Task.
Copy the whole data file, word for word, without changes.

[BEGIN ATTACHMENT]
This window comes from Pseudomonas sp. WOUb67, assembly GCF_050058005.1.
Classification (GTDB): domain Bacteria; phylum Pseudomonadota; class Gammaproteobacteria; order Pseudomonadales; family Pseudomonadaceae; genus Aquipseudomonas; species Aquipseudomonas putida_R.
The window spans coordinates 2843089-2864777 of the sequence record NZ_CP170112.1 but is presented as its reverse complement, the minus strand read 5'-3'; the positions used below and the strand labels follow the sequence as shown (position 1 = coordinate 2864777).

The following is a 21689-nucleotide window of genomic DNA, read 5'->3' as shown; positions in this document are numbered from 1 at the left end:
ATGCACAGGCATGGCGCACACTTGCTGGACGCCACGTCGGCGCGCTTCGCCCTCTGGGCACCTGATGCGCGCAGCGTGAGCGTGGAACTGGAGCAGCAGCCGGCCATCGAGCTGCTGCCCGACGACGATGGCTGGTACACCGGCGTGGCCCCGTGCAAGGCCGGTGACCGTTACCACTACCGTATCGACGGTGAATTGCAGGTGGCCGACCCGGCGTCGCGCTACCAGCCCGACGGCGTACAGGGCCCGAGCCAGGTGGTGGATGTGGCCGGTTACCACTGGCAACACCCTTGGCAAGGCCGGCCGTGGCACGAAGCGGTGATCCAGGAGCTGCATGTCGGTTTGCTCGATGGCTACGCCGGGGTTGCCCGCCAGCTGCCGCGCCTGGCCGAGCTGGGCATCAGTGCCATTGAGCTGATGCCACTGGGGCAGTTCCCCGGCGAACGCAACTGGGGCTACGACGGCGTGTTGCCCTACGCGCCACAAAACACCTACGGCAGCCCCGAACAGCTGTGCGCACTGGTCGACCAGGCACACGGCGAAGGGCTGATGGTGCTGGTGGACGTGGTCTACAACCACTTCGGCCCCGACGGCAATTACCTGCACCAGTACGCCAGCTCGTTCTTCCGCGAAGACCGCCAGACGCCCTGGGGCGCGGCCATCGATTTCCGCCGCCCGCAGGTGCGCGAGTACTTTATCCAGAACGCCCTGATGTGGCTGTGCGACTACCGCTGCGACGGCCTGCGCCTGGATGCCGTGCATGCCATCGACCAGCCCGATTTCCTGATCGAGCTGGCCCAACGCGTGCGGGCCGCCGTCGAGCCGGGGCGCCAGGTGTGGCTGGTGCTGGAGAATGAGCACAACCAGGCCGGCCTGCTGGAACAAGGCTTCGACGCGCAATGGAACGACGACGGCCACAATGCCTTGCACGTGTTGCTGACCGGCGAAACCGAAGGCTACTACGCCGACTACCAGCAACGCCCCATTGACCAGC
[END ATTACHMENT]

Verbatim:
This window comes from Pseudomonas sp. WOUb67, assembly GCF_050058005.1.
Classification (GTDB): domain Bacteria; phylum Pseudomonadota; class Gammaproteobacteria; order Pseudomonadales; family Pseudomonadaceae; genus Aquipseudomonas; species Aquipseudomonas putida_R.
The window spans coordinates 2843089-2864777 of the sequence record NZ_CP170112.1 but is presented as its reverse complement, the minus strand read 5'-3'; the positions used below and the strand labels follow the sequence as shown (position 1 = coordinate 2864777).

The following is a 21689-nucleotide window of genomic DNA, read 5'->3' as shown; positions in this document are numbered from 1 at the left end:
ATGCACAGGCATGGCGCACACTTGCTGGACGCCACGTCGGCGCGCTTCGCCCTCTGGGCACCTGATGCGCGCAGCGTGAGCGTGGAACTGGAGCAGCAGCCGGCCATCGAGCTGCTGCCCGACGACGATGGCTGGTACACCGGCGTGGCCCCGTGCAAGGCCGGTGACCGTTACCACTACCGTATCGACGGTGAATTGCAGGTGGCCGACCCGGCGTCGCGCTACCAGCCCGACGGCGTACAGGGCCCGAGCCAGGTGGTGGATGTGGCCGGTTACCACTGGCAACACCCTTGGCAAGGCCGGCCGTGGCACGAAGCGGTGATCCAGGAGCTGCATGTCGGTTTGCTCGATGGCTACGCCGGGGTTGCCCGCCAGCTGCCGCGCCTGGCCGAGCTGGGCATCAGTGCCATTGAGCTGATGCCACTGGGGCAGTTCCCCGGCGAACGCAACTGGGGCTACGACGGCGTGTTGCCCTACGCGCCACAAAACACCTACGGCAGCCCCGAACAGCTGTGCGCACTGGTCGACCAGGCACACGGCGAAGGGCTGATGGTGCTGGTGGACGTGGTCTACAACCACTTCGGCCCCGACGGCAATTACCTGCACCAGTACGCCAGCTCGTTCTTCCGCGAAGACCGCCAGACGCCCTGGGGCGCGGCCATCGATTTCCGCCGCCCGCAGGTGCGCGAGTACTTTATCCAGAACGCCCTGATGTGGCTGTGCGACTACCGCTGCGACGGCCTGCGCCTGGATGCCGTGCATGCCATCGACCAGCCCGATTTCCTGATCGAGCTGGCCCAACGCGTGCGGGCCGCCGTCGAGCCGGGGCGCCAGGTGTGGCTGGTGCTGGAGAATGAGCACAACCAGGCCGGCCTGCTGGAACAAGGCTTCGACGCGCAATGGAACGACGACGGCCACAATGCCTTGCACGTGTTGCTGACCGGCGAAACCGAAGGCTACTACGCCGACTACCAGCAACGCCCCATTGACCAGC